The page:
By Chris Onuoha
- Retired Colonel Stan Labo speaks on the Army, police exchange over the killing of three policemen in Taraba State, saying the deployment of soldiers for internal security duties that ordinarily are the exclusive preserve of the police can sometimes be problematic.
The Taraba Army – police exchange was, to me, a clear failure in Operational Coordination and Cooperation without compromising Operation Security (OPSEC). Fine, it was a covert operation but that does not negate the need for some level of info sharing. This becomes highly necessary because both services share the same operational space. In sharing info, the police insist they notified the soldiers at the roadblocks. This is rather a wrong procedure. The police could have spoken to the Military Command and not some foot soldiers at roadblocks. If the Command had been duly informed, that Capt who is been alleged to be protecting his kidnaper-friend wouldn’t have exercised the latitude of initiative and discretion he displayed in ordering the third checkpoint to stop the vehicle.
As worrisome as it may sound, the reality on the ground today is that the military is fully involved in Internal Security duties which is outright a preserve of the police. Due to obvious reasons of manpower deficit in the police, the FG is left with no option than pulling out the military for police duties. This abnormal operational engagement sometimes comes with dire consequences as seen in the Taraba situation. The training concept of the Army differs from that of the police. While the soldiers’ training concept is ‘Shoot To Kill’, that of the police is ‘Shoot To Maim for Prosecution’. So when you now deploy a soldier in police role operations theatre, he becomes a misfit because his training is to engage all external aggression and eliminate them. He has no business with the prosecution. He is a good shooter or soldier only when the perceived enemy or threat is satisfactorily eliminated. Not when the threat is barely demobilized. That probably accounts for why the three policemen who were assumed to be kidnappers lost their lives. Obviously, the soldier’s operational orientation would require some re-calibrated if he must be deployed on Internal Security operations. However, on-going investigations would unravel the true position of things. Let me quickly add that the Terms of Reference for this investigation should be robust enough to give us answers to the many questions on the table.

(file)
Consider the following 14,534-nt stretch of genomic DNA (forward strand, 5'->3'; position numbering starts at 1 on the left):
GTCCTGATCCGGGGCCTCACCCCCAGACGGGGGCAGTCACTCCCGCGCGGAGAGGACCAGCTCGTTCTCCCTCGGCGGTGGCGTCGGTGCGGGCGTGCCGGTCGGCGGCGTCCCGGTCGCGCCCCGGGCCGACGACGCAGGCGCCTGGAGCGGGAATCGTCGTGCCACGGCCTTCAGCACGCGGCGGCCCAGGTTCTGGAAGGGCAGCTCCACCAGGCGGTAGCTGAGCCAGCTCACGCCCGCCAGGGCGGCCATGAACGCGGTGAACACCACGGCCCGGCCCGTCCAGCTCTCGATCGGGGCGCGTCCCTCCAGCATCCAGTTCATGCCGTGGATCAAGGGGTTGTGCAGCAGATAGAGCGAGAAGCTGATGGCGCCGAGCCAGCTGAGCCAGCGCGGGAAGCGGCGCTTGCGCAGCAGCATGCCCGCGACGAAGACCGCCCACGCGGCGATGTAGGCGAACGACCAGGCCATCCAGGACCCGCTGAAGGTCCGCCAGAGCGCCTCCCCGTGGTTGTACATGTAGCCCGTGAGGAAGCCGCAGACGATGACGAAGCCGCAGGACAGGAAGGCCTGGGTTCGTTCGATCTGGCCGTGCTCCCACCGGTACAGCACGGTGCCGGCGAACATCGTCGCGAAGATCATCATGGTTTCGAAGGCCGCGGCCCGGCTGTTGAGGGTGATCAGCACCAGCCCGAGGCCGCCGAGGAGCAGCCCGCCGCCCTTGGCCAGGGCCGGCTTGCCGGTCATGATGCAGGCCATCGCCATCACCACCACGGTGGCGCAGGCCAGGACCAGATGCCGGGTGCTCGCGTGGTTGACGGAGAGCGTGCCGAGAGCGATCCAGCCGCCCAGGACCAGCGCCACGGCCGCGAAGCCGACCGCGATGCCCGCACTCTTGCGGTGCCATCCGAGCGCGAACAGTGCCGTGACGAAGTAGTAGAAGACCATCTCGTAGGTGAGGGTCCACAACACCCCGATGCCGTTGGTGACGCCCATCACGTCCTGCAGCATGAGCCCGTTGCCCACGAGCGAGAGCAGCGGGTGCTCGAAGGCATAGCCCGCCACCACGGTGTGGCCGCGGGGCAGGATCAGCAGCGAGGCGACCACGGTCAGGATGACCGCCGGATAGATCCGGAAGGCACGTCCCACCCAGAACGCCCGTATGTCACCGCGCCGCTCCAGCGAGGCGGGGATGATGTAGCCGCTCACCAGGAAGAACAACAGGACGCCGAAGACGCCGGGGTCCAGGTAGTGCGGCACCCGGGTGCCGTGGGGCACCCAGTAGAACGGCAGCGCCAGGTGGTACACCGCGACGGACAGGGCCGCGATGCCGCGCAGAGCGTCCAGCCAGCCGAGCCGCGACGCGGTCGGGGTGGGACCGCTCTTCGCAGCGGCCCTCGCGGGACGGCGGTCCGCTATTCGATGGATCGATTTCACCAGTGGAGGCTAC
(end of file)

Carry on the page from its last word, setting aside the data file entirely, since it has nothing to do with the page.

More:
The handling of the matter by both services could have been better managed. The serial release of bulletins upon bulletins to counter or refute allegations that we saw was rather uncalled for. I seriously feel that some background discussions leading to decisions by the top echelon of both services could have been the proper thing to do. Consequently, a joint press statement would then be issued on the way forward to the media/public.
Moving forward, I will advise that the FG takes deliberate steps in beefing up the strength of the police with a view to committing less of the military in Internal Security (IS) duties. The military is currently engaged in about 32 States on IS duties. This is against the backdrop of severe strength deficit in the North-East. Presently on the ground, our Force Generation effort in meeting this huge manpower deficit does not reflect the required urgency. Out of the box thinking in addressing the issue is required. What for instance stops us from recalling the able-bodied ones on our reserve list? With mouth-watering incentives, we could mop-up a reasonable strength, avail them 6 weeks training and get them to commit to a brief 3-5 years contract. This is a short term approach to the problem. In the long run, we could expand on our facilities on the ground to accommodate a large number of recruits.